Just past midnight on Sept. 26, 1983, Stanislav Petrov was on overnight duty inside Serpukhov-15, a secret bunker southwest of Moscow where the Soviet Union monitored its early-warning satellites positioned over the United States.
The 44-year-old lieutenant colonel in the Soviet Union’s Air Defense Forces was sitting on the commander’s chair when sirens began blaring. A red button on the panel in front of him flashed the word “Start.” On a computer screen was the word “Launch,” in red, bold letters.
The message appeared clear: The United States had just launched a nuclear missile attack against the Soviet Union. And Petrov had to immediately warn his commanders so that the Soviet government could plan a counterattack.
A second missile was launched. Then another, and another, and another.
Petrov and his staff were in shock, but they had only minutes, if not seconds, to act. The decision rested heavily on Petrov, the officer in charge of Serpukhov-15. And he had two choices: He could follow military protocol and tell his commanders that computer readouts were saying that five intercontinental ballistic missiles had been launched by the United States. Or he could go with his gut.
Less than five minutes after the alarms began blaring, Petrov, working the intercom with one hand with lights flashing around him, picked up the phone with his other hand. He told his commanders that the computer warnings were false. If he was wrong, his mistake would be catastrophic and irreversible. The government’s military would have no time to respond, leaving his country vulnerable in the face of a nuclear attack.
A mistake would be especially critical at a time of heightened distrust between the United States and the Soviet Union. Soviet leader Yuri Andropov had sent instructions to his spies to look for evidence that the West was plotting a nuclear attack. And just weeks earlier, the Soviet Union shot down Korean Airlines Flight 007, a commercial airliner carrying 269 passengers, including 63 Americans.
But if Petrov was right, a nuclear holocaust in the middle of the Cold War would be averted.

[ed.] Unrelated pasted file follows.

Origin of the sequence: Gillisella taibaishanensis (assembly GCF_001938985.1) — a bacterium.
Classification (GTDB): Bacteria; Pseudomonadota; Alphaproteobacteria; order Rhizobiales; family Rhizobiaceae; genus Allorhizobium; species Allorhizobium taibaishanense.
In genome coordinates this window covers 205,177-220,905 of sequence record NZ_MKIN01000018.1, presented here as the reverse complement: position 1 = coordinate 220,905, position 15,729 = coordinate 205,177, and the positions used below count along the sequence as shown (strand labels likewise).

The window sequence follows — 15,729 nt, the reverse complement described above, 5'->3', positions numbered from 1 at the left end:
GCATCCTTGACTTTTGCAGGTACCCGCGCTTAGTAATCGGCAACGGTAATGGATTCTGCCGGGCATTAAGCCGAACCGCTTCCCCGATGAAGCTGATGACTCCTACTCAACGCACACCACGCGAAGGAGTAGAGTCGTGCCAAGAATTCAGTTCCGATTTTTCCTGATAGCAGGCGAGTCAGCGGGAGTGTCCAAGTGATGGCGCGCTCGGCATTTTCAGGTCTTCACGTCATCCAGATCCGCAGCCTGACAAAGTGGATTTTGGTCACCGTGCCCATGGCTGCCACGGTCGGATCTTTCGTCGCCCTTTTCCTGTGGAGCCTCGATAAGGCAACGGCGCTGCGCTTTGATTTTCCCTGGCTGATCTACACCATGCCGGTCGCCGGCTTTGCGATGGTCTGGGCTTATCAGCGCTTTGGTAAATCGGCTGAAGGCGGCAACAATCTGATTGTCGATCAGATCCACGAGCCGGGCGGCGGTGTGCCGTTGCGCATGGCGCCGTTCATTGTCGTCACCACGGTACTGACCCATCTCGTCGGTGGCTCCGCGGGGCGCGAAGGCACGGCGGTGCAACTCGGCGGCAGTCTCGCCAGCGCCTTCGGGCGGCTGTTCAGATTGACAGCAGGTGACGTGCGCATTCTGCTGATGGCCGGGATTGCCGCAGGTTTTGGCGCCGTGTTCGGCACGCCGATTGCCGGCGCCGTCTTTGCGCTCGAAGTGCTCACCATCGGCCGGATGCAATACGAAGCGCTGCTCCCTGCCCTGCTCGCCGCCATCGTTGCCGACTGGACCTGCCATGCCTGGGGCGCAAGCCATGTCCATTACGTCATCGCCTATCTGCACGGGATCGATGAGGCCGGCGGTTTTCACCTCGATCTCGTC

And he was.
Petrov died May 19 at age 77. Much of the public and the media did not know of his death until Karl Schumacher, a German activist who found out about Petrov several years ago and became his friend, called his family on Sept. 7 to wish the former military officer a happy birthday. Petrov’s son told Schumacher that his father had died months ago. Schumacher then wrote about it on his website.
Petrov’s split-second and arguably life-changing decision has been hailed as a heroic act by Western media, though he has repeatedly said he’s not a hero. He was called “The Man Who Saved the World” by a 2014 documentary narrated by actor Kevin Costner. He also received international recognition, including the World Citizen Award from the San Francisco-based Association of World Citizens, a peace organization, in 2004.
At home, however, some believe he was treated unfairly and deprived of the recognition he deserved. Schumacher said the Soviet Union did not want to admit that its computerized antimissile system had defects. In an interview with The Washington Post in 1999, Petrov said Soviet investigators who examined the incident tried to make him a scapegoat.
Over the years, Petrov talked candidly about those harrowing seconds and minutes in that bunker.
“I felt like I was being led to an execution. Seconds felt like minutes and minutes stretched for eternity,” he said in the 2014 documentary.
His decision was based largely on a guess, he said, but he did have doubts about the accuracy of the computer warnings. First, why just five missiles? A country seeking to start a nuclear war would’ve fired more, he told The Post. Second, the ground-based radar installations, which detected missiles, showed no evidence of an attack.
“I had a funny feeling in my gut,” Petrov said. “I didn’t want to make a mistake. I made a decision, and that was it.”
He also made clear that he understood the full weight of his decision.
“I refused to be guilty of starting World War III … If I made the wrong decision, a lot of people will die. A lot of people will die,” he said in the documentary.
After the incident, investigators heavily interrogated Petrov. They asked him why he did not write down every detail of that night. “Because I had a phone in one hand and the intercom in the other, and I don’t have a third hand,” he replied, according to The Post.
Petrov was ultimately neither punished nor rewarded. The government deemed the incident classified, so he remained silent for years. The press found out about his story in the late 1990s, years after the Soviet Union collapsed, according to the BBC.
Petrov lived the last years of his life on a meager pension in a town outside Moscow. His wife died of cancer in 1997. They had two children and two grandchildren.
Schumacher, the German activist, said Petrov’s son told him that the funeral was attended by only a handful of family members. But he believes the man whose actions saved the world from a nuclear disaster deserved far more than that — a state funeral attended by foreign dignitaries.
Schumacher said he would’ve liked to have been there to say, “Thank you, Mr. Petrov.”
Washington Post contributing editor David Hoffman contributed to this report.